Graham Edwards 🐝 en Publishers & Bloggers, Communications and journalism, beBee in English Consulting Principal • GPEStratagem 9/11/2016 · 1 min de lectura · 1,9K

#!@$... a spelling mistake! Thank you for letting me know.

I have been blogging in earnest for about two years now and my reasons are simple; articulate my expertise as someone who can solve Sales & Marketing problems and become a better writer. 

 #!@$... a spelling mistake! Thank you for letting me know.

I will be the first to say I will never be a great writer, but I do believe I can be a good writer and maybe even a very good story teller; I've been encouraged to this end because when I look back at my body of work I can see improvement, and I've also been told by people I respect that I am getting better. 


With all of this said, the bane of my writing experience so far is proof reading, and by extension, spelling mistakes!

This point was illustrated in glorious fashion with a recent "re-post" on beBee entitled Never lose your sense of wonder, or in other words...  where a misspelled word slipped through... and worse still, the error was in the "title".  It seems that the word "lose", which means "to no longer have", changes to something completely different when you add an extra "o" and the word becomes "loose".

This is exactly what happened when I published the original post, and in effect asked people to Never "fasten tightly" your sense of wonder; I suppose the title would work if the subject matter was about never committing to a sense of wonder, but it wasn't... and worse still, I was oblivious to all of it. 


That was until two people let me know about my error. It was then I simply said to myself, "Ugh... I better fix this".

I have come a long way from internalizing this sort of thing, and using it to identify ability and self worth; I now just see it as a problem that needs to be rectified. I will admit it was really irritating and a glaring reminder to improve my proof reading ability, but three minutes later, with the rogue "o" removed and the proper meaning restored, I was happily back to my oblivious self.

With the mistake behind me, I could not help but turn to the fact that someone, more than one someone in fact, took the time to let me know that I had made a mistake. They did it with respect, and even a little concern that I may be upset that they had pointed it out; I was not, more to the contrary, I really appreciated it.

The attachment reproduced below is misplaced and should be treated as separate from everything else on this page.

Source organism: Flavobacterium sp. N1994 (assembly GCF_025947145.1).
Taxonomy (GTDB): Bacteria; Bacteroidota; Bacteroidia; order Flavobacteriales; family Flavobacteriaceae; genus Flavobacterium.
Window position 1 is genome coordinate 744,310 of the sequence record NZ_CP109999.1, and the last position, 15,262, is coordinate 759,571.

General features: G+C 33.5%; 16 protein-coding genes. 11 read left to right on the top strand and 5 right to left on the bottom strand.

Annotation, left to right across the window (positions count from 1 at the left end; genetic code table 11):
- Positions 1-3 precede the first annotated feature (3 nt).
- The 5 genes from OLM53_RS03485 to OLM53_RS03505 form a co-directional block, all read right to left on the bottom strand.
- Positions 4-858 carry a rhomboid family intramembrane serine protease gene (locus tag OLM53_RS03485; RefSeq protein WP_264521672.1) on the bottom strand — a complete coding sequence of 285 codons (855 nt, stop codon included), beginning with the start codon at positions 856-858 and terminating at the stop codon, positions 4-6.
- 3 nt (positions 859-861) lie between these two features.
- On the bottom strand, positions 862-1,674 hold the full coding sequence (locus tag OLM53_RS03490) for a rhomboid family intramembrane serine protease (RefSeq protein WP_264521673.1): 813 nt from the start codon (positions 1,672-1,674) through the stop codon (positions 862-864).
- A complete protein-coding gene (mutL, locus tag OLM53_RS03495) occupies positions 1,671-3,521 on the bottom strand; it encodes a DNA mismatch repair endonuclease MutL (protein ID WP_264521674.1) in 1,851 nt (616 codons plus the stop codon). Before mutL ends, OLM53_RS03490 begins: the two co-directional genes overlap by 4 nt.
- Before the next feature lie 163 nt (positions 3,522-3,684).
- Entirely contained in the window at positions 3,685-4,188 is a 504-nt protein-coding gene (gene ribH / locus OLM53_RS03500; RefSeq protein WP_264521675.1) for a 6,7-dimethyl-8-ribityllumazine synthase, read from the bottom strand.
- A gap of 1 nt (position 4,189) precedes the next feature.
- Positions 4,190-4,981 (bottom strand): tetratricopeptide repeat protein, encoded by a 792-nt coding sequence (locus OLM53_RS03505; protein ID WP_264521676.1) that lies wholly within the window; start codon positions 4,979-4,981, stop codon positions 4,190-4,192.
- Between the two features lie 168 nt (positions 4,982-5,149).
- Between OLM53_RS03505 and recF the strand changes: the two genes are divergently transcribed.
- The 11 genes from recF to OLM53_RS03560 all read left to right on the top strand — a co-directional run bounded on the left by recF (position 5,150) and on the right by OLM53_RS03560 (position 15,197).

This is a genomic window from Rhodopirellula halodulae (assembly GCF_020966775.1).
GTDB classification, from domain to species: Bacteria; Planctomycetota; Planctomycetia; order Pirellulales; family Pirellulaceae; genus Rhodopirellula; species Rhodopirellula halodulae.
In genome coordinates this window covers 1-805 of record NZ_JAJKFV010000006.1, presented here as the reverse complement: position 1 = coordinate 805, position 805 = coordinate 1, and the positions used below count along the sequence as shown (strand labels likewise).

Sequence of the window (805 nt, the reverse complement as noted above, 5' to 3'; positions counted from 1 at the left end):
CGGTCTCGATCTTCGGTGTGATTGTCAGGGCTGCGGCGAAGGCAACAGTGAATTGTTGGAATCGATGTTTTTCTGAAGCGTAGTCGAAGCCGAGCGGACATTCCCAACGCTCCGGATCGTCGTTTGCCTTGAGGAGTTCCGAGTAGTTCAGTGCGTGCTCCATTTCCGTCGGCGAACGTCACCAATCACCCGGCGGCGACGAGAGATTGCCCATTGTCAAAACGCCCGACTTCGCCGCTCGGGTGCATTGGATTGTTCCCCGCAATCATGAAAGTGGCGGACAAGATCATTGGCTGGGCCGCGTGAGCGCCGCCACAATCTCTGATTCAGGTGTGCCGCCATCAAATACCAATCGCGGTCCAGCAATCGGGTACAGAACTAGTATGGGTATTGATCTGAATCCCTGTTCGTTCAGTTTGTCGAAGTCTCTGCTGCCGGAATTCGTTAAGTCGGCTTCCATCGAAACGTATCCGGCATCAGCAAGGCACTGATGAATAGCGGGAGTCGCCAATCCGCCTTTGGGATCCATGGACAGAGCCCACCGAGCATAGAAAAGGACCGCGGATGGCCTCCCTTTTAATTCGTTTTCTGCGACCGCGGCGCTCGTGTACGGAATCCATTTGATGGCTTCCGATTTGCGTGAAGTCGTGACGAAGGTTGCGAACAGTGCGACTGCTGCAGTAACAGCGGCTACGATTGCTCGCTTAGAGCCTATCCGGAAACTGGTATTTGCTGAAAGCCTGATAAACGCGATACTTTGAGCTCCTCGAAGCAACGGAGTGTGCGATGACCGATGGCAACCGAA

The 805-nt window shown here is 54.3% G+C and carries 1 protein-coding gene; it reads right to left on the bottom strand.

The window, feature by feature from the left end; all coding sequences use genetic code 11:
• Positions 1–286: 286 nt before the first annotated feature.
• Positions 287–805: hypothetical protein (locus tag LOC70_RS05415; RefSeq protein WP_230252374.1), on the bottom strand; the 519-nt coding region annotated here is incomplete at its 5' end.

Is there a point here regarding getting better at proofing when you write or the value in learning from your mistakes... there sure is. However, what this experience has offered me was the opportunity to pause and appreciate those people who not only read what I write but take the time to engage, and help me become better at what I am doing. 


Maybe it is an aspect of beBee (the social media site I am on), or that people generally want to help, or possibly the "luck of the universe" was on my side that day... whatever the reason, I want to simply say,"Thank you".

And one last thing, until the end of my days, I will never confuse "Lose" and "Loose" again.


iamgpe  www.gpestragagem.com 


PS: Please let there be no spelling mistakes.




Sarah Elkins Hace 6 d · #35

#33 You are the most gracious provider of feedback and corrections, @Charles David Upchurch, and I'm grateful to be a recipient!

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Charles David Upchurch 13/11/2016 · #33

#1 #3

You're quite welcome, Graham. @Renée Cormier and I clearly were thinking (and acting) alike, that day.

For me, the habit of privately offering feedback to others is a Golden Rule thing.

I prefer to receive writing feedback often, and respectfully, and privately...so that is how I provide it to others (unless they don't seem to appreciate it, in which case I try to remember that person's preference, and I "cease and desist" so that people won't think of me as a 'grammar troll.').

+3 +3
Graham Edwards 🐝 13/11/2016 · #32

#19 Thanks for reading @Mark Anthony!

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Graham Edwards 🐝 13/11/2016 · #31

#18 Thanks for the note @Pascal Derrien... I am in awe for those who post in english as a second language. You are totally right about discarding the desire to be "perfect".

+2 +2
Graham Edwards 🐝 13/11/2016 · #29

#16 Thanks for the comment @Brian McKenzie

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Graham Edwards 🐝 13/11/2016 · #28

#11 Thanks for the comment @Susan Rooks... you are my "word writing" hero !

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